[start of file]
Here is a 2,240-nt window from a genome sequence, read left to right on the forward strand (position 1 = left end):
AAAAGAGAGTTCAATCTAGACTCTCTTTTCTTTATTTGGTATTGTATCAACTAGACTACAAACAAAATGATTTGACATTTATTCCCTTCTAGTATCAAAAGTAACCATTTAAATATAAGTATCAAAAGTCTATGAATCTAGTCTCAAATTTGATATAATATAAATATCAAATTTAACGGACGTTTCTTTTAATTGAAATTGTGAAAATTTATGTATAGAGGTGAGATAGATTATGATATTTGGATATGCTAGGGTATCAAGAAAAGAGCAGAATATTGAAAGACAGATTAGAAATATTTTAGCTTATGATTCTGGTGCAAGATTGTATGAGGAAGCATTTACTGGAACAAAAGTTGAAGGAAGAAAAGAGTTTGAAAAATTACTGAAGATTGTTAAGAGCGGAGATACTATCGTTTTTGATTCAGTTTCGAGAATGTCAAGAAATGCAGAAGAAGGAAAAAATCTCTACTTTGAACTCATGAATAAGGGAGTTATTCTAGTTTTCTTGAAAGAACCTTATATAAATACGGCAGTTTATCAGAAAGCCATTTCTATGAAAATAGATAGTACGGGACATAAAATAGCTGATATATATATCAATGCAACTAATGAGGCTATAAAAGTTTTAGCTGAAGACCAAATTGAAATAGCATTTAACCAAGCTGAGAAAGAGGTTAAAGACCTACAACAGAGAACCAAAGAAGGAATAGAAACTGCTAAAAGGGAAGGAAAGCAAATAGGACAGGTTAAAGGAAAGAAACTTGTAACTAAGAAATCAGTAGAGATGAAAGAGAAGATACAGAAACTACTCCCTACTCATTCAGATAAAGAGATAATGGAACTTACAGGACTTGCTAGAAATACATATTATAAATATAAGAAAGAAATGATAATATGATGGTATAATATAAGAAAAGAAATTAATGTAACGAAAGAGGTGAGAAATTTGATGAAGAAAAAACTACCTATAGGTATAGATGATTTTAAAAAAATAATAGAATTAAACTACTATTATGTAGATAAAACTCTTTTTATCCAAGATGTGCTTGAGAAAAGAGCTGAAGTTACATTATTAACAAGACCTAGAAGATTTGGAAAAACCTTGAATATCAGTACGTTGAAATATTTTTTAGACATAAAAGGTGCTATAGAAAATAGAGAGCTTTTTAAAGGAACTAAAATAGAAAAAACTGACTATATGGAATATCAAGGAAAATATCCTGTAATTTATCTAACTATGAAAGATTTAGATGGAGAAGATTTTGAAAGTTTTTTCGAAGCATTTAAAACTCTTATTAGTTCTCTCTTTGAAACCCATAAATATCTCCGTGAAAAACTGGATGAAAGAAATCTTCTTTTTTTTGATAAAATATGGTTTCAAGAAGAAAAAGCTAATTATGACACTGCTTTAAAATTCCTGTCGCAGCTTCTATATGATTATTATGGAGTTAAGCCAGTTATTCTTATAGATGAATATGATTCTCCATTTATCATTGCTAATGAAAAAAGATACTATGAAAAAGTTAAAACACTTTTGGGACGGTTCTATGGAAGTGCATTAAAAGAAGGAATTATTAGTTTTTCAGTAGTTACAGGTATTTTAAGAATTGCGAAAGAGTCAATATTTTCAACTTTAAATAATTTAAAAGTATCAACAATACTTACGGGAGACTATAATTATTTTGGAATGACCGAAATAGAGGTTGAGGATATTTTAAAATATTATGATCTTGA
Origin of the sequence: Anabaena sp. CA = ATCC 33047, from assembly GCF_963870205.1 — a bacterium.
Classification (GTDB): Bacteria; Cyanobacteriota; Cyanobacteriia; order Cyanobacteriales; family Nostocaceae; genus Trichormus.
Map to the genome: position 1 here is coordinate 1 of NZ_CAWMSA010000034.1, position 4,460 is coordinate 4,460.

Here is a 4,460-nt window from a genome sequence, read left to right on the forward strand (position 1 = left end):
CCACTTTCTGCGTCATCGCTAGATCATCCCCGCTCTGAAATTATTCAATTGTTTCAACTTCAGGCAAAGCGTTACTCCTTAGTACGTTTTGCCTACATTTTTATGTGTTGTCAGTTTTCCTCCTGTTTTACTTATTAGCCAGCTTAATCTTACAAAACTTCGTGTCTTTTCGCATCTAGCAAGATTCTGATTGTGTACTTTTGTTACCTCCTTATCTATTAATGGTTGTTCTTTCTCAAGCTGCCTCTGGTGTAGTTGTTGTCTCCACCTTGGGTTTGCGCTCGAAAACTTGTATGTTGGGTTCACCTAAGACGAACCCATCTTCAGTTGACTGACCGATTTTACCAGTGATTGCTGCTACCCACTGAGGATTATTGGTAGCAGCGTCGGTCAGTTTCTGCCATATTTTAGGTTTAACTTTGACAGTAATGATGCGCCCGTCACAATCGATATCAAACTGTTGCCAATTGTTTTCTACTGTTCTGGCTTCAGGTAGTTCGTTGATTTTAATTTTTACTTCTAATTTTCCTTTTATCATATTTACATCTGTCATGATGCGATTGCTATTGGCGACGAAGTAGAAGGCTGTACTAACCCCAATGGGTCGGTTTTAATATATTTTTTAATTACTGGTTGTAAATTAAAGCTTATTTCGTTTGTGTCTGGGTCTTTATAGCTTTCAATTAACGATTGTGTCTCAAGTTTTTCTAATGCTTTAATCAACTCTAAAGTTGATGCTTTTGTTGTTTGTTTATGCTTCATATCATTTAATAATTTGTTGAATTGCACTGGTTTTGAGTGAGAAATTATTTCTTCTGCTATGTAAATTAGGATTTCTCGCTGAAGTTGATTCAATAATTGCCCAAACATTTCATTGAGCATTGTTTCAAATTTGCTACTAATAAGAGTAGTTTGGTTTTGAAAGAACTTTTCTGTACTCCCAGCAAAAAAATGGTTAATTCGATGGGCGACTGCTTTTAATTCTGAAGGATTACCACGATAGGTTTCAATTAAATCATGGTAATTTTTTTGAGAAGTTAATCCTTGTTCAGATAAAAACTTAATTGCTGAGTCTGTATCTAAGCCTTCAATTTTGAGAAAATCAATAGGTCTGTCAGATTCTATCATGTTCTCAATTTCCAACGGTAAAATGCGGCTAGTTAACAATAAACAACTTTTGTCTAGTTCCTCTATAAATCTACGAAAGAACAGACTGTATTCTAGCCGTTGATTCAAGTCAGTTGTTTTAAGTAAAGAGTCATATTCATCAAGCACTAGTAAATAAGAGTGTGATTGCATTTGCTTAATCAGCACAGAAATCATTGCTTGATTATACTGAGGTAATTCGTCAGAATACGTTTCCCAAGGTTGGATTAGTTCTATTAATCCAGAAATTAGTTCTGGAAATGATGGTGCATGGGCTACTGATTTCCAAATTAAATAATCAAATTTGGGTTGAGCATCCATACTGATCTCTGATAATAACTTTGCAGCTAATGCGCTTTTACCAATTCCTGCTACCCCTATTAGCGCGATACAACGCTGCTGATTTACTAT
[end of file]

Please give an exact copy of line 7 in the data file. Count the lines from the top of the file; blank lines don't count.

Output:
CCACTTTCTGCGTCATCGCTAGATCATCCCCGCTCTGAAATTATTCAATTGTTTCAACTTCAGGCAAAGCGTTACTCCTTAGTACGTTTTGCCTACATTTTTATGTGTTGTCAGTTTTCCTCCTGTTTTACTTATTAGCCAGCTTAATCTTACAAAACTTCGTGTCTTTTCGCATCTAGCAAGATTCTGATTGTGTACTTTTGTTACCTCCTTATCTATTAATGGTTGTTCTTTCTCAAGCTGCCTCTGGTGTAGTTGTTGTCTCCACCTTGGGTTTGCGCTCGAAAACTTGTATGTTGGGTTCACCTAAGACGAACCCATCTTCAGTTGACTGACCGATTTTACCAGTGATTGCTGCTACCCACTGAGGATTATTGGTAGCAGCGTCGGTCAGTTTCTGCCATATTTTAGGTTTAACTTTGACAGTAATGATGCGCCCGTCACAATCGATATCAAACTGTTGCCAATTGTTTTCTACTGTTCTGGCTTCAGGTAGTTCGTTGATTTTAATTTTTACTTCTAATTTTCCTTTTATCATATTTACATCTGTCATGATGCGATTGCTATTGGCGACGAAGTAGAAGGCTGTACTAACCCCAATGGGTCGGTTTTAATATATTTTTTAATTACTGGTTGTAAATTAAAGCTTATTTCGTTTGTGTCTGGGTCTTTATAGCTTTCAATTAACGATTGTGTCTCAAGTTTTTCTAATGCTTTAATCAACTCTAAAGTTGATGCTTTTGTTGTTTGTTTATGCTTCATATCATTTAATAATTTGTTGAATTGCACTGGTTTTGAGTGAGAAATTATTTCTTCTGCTATGTAAATTAGGATTTCTCGCTGAAGTTGATTCAATAATTGCCCAAACATTTCATTGAGCATTGTTTCAAATTTGCTACTAATAAGAGTAGTTTGGTTTTGAAAGAACTTTTCTGTACTCCCAGCAAAAAAATGGTTAATTCGATGGGCGACTGCTTTTAATTCTGAAGGATTACCACGATAGGTTTCAATTAAATCATGGTAATTTTTTTGAGAAGTTAATCCTTGTTCAGATAAAAACTTAATTGCTGAGTCTGTATCTAAGCCTTCAATTTTGAGAAAATCAATAGGTCTGTCAGATTCTATCATGTTCTCAATTTCCAACGGTAAAATGCGGCTAGTTAACAATAAACAACTTTTGTCTAGTTCCTCTATAAATCTACGAAAGAACAGACTGTATTCTAGCCGTTGATTCAAGTCAGTTGTTTTAAGTAAAGAGTCATATTCATCAAGCACTAGTAAATAAGAGTGTGATTGCATTTGCTTAATCAGCACAGAAATCATTGCTTGATTATACTGAGGTAATTCGTCAGAATACGTTTCCCAAGGTTGGATTAGTTCTATTAATCCAGAAATTAGTTCTGGAAATGATGGTGCATGGGCTACTGATTTCCAAATTAAATAATCAAATTTGGGTTGAGCATCCATACTGATCTCTGATAATAACTTTGCAGCTAATGCGCTTTTACCAATTCCTGCTACCCCTATTAGCGCGATACAACGCTGCTGATTTACTAT